- Health systems in the North West have been asked to prepare plans for up to 900 community-based beds
- Beds would be dispersed across multiple localities, and could be similar to the Seacole model introduced in Surrey
- If repeated nationally — as is likely — it could mean more than 6,000 rehab beds being created by winter
- “Unsuitable” Nightingale Hospital has been mothballed after treating just over 100 patients
The NHS in the North West has been asked to prepare plans for up to 900 community-based beds for patients recovering from coronavirus and respiratory illnesses – as the “unsuitable” Nightingale Hospital has been mothballed.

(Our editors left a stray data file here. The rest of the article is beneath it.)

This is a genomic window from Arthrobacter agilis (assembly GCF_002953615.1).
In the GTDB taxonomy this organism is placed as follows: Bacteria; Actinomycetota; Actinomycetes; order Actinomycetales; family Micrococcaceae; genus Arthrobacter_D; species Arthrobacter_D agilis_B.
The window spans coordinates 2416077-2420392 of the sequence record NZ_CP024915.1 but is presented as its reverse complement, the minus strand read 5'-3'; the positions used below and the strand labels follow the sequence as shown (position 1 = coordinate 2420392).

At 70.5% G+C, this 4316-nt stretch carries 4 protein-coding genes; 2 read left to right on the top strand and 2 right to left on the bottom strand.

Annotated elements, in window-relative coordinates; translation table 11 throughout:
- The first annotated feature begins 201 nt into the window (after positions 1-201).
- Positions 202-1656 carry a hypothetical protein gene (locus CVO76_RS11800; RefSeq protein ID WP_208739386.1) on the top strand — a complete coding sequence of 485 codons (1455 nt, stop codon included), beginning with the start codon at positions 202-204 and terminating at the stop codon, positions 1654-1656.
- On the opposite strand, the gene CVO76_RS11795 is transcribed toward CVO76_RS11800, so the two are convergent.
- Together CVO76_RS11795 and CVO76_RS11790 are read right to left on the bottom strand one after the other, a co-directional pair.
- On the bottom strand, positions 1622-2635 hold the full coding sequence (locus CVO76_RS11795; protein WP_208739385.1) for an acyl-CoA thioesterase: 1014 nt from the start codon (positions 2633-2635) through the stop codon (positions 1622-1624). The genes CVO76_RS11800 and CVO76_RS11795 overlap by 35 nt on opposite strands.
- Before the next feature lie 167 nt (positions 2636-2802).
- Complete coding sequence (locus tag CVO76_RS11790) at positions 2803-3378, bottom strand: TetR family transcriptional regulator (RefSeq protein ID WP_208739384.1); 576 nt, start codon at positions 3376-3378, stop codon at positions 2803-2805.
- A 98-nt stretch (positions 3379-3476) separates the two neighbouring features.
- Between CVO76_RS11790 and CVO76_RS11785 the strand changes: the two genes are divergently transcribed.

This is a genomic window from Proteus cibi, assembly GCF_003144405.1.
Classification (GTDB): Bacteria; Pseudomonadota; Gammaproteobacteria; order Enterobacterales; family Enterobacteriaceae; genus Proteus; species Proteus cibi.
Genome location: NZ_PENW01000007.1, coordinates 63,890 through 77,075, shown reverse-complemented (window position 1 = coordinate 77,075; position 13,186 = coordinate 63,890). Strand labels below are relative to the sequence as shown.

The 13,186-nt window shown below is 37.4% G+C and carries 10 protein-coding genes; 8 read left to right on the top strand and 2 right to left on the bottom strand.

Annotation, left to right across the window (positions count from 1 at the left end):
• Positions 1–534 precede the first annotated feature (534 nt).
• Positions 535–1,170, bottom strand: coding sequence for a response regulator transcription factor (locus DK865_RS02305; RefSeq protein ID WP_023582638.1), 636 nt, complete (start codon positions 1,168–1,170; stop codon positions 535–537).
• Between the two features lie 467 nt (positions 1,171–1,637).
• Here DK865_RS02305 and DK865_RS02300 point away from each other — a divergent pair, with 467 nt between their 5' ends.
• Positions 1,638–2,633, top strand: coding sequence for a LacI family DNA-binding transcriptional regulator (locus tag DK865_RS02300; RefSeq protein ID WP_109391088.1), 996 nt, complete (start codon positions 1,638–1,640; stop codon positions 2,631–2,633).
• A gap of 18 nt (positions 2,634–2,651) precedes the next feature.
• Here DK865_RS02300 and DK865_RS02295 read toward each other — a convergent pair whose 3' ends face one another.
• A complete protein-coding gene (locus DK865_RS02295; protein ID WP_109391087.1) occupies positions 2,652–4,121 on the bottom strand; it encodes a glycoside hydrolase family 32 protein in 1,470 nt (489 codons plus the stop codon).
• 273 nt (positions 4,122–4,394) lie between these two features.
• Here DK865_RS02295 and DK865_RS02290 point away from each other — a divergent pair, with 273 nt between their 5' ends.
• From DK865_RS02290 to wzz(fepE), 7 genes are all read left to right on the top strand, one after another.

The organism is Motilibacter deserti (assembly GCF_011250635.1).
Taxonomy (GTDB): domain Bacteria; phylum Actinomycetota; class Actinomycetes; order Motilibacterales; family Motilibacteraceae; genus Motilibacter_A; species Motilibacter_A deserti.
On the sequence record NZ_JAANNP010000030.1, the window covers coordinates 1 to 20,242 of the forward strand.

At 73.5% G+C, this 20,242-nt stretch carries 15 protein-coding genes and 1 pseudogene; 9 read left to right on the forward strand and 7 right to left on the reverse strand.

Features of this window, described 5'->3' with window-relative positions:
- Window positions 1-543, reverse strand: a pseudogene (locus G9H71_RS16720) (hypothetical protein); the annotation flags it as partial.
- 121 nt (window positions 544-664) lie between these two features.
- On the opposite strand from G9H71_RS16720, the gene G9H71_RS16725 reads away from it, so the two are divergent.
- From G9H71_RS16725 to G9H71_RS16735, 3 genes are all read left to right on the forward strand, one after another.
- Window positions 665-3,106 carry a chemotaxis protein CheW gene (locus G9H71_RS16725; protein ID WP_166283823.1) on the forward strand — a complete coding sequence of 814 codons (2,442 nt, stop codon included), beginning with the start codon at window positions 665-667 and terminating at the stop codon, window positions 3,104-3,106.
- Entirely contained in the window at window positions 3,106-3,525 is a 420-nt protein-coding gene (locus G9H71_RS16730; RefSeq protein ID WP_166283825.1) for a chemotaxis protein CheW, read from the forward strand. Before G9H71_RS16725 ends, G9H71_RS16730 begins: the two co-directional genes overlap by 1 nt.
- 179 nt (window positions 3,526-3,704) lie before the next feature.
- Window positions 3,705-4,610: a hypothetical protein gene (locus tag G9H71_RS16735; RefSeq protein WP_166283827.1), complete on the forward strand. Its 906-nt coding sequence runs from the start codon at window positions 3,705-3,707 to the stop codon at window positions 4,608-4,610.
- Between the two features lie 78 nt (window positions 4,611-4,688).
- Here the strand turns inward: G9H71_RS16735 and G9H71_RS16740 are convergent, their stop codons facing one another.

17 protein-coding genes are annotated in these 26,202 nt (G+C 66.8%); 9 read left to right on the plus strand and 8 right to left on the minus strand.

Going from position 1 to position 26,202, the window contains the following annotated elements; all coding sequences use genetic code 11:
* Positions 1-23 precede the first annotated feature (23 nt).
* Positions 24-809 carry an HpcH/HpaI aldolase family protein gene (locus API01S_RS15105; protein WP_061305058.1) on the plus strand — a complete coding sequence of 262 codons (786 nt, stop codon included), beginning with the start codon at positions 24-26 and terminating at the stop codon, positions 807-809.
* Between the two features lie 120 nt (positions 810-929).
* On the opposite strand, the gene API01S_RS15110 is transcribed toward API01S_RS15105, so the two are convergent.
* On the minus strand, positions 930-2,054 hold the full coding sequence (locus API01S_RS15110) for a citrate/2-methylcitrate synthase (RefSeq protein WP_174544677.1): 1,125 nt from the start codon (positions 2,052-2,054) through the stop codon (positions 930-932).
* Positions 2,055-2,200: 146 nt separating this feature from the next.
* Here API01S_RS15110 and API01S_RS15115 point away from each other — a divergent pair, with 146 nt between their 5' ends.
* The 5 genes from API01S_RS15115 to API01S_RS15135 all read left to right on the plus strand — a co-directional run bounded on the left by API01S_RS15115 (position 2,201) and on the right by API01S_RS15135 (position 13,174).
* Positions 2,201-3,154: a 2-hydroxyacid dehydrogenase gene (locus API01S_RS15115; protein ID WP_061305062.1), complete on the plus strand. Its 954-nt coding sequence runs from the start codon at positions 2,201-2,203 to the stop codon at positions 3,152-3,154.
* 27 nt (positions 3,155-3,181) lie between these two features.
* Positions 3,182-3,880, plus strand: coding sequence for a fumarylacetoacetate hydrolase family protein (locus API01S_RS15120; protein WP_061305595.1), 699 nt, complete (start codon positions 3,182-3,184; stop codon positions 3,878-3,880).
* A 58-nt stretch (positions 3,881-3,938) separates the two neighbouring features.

Several senior sources in the region said NHS England’s regional directorate wanted leaders to make suggestions for how the beds – which would follow the “Seacole” model being used in Surrey — could be provided by the end of the autumn months.
It may be an indication of a likely national plan to expand bed capacity across England ahead of a possible second peak of covid-19 demand in the winter. Crudely, if the 900 figure was repeated in other regions, it may amount to more than 6,000 additional beds England-wide.
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